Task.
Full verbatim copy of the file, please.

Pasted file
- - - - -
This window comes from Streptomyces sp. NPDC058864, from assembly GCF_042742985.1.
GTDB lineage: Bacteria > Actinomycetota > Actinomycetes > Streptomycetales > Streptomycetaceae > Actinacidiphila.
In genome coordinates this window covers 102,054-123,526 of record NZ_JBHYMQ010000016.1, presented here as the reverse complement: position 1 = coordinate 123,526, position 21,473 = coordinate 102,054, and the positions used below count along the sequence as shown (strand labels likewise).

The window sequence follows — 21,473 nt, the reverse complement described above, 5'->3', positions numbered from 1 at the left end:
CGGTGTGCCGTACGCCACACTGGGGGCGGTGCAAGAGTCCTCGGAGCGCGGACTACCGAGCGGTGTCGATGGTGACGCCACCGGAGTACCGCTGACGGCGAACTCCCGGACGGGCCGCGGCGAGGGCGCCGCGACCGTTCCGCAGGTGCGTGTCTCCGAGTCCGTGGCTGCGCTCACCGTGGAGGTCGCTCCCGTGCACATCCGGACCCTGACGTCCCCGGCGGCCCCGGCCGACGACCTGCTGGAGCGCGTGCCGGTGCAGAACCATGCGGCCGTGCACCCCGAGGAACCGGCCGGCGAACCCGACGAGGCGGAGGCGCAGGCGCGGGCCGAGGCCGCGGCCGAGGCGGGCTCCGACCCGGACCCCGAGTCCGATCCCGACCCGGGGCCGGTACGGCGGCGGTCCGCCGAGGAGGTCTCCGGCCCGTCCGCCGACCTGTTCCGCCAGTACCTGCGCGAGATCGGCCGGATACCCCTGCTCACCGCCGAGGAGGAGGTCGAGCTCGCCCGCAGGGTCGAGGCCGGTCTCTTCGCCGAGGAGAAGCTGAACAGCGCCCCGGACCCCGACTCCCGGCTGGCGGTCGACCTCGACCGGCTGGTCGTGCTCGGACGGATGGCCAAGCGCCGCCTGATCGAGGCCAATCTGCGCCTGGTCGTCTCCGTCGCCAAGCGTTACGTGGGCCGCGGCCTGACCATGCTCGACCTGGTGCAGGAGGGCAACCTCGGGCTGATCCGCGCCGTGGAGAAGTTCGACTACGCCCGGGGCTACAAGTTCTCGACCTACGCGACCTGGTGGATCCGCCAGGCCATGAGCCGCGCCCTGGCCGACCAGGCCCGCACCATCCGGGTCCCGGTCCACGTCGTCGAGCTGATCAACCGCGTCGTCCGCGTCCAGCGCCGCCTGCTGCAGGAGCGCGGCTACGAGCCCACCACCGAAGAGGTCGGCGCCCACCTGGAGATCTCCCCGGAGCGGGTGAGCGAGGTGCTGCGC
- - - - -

This window comes from Streptomyces sp. NPDC058864, from assembly GCF_042742985.1.
GTDB lineage: Bacteria > Actinomycetota > Actinomycetes > Streptomycetales > Streptomycetaceae > Actinacidiphila.
In genome coordinates this window covers 102,054-123,526 of record NZ_JBHYMQ010000016.1, presented here as the reverse complement: position 1 = coordinate 123,526, position 21,473 = coordinate 102,054, and the positions used below count along the sequence as shown (strand labels likewise).

The window sequence follows — 21,473 nt, the reverse complement described above, 5'->3', positions numbered from 1 at the left end:
CGGTGTGCCGTACGCCACACTGGGGGCGGTGCAAGAGTCCTCGGAGCGCGGACTACCGAGCGGTGTCGATGGTGACGCCACCGGAGTACCGCTGACGGCGAACTCCCGGACGGGCCGCGGCGAGGGCGCCGCGACCGTTCCGCAGGTGCGTGTCTCCGAGTCCGTGGCTGCGCTCACCGTGGAGGTCGCTCCCGTGCACATCCGGACCCTGACGTCCCCGGCGGCCCCGGCCGACGACCTGCTGGAGCGCGTGCCGGTGCAGAACCATGCGGCCGTGCACCCCGAGGAACCGGCCGGCGAACCCGACGAGGCGGAGGCGCAGGCGCGGGCCGAGGCCGCGGCCGAGGCGGGCTCCGACCCGGACCCCGAGTCCGATCCCGACCCGGGGCCGGTACGGCGGCGGTCCGCCGAGGAGGTCTCCGGCCCGTCCGCCGACCTGTTCCGCCAGTACCTGCGCGAGATCGGCCGGATACCCCTGCTCACCGCCGAGGAGGAGGTCGAGCTCGCCCGCAGGGTCGAGGCCGGTCTCTTCGCCGAGGAGAAGCTGAACAGCGCCCCGGACCCCGACTCCCGGCTGGCGGTCGACCTCGACCGGCTGGTCGTGCTCGGACGGATGGCCAAGCGCCGCCTGATCGAGGCCAATCTGCGCCTGGTCGTCTCCGTCGCCAAGCGTTACGTGGGCCGCGGCCTGACCATGCTCGACCTGGTGCAGGAGGGCAACCTCGGGCTGATCCGCGCCGTGGAGAAGTTCGACTACGCCCGGGGCTACAAGTTCTCGACCTACGCGACCTGGTGGATCCGCCAGGCCATGAGCCGCGCCCTGGCCGACCAGGCCCGCACCATCCGGGTCCCGGTCCACGTCGTCGAGCTGATCAACCGCGTCGTCCGCGTCCAGCGCCGCCTGCTGCAGGAGCGCGGCTACGAGCCCACCACCGAAGAGGTCGGCGCCCACCTGGAGATCTCCCCGGAGCGGGTGAGCGAGGTGCTGCGC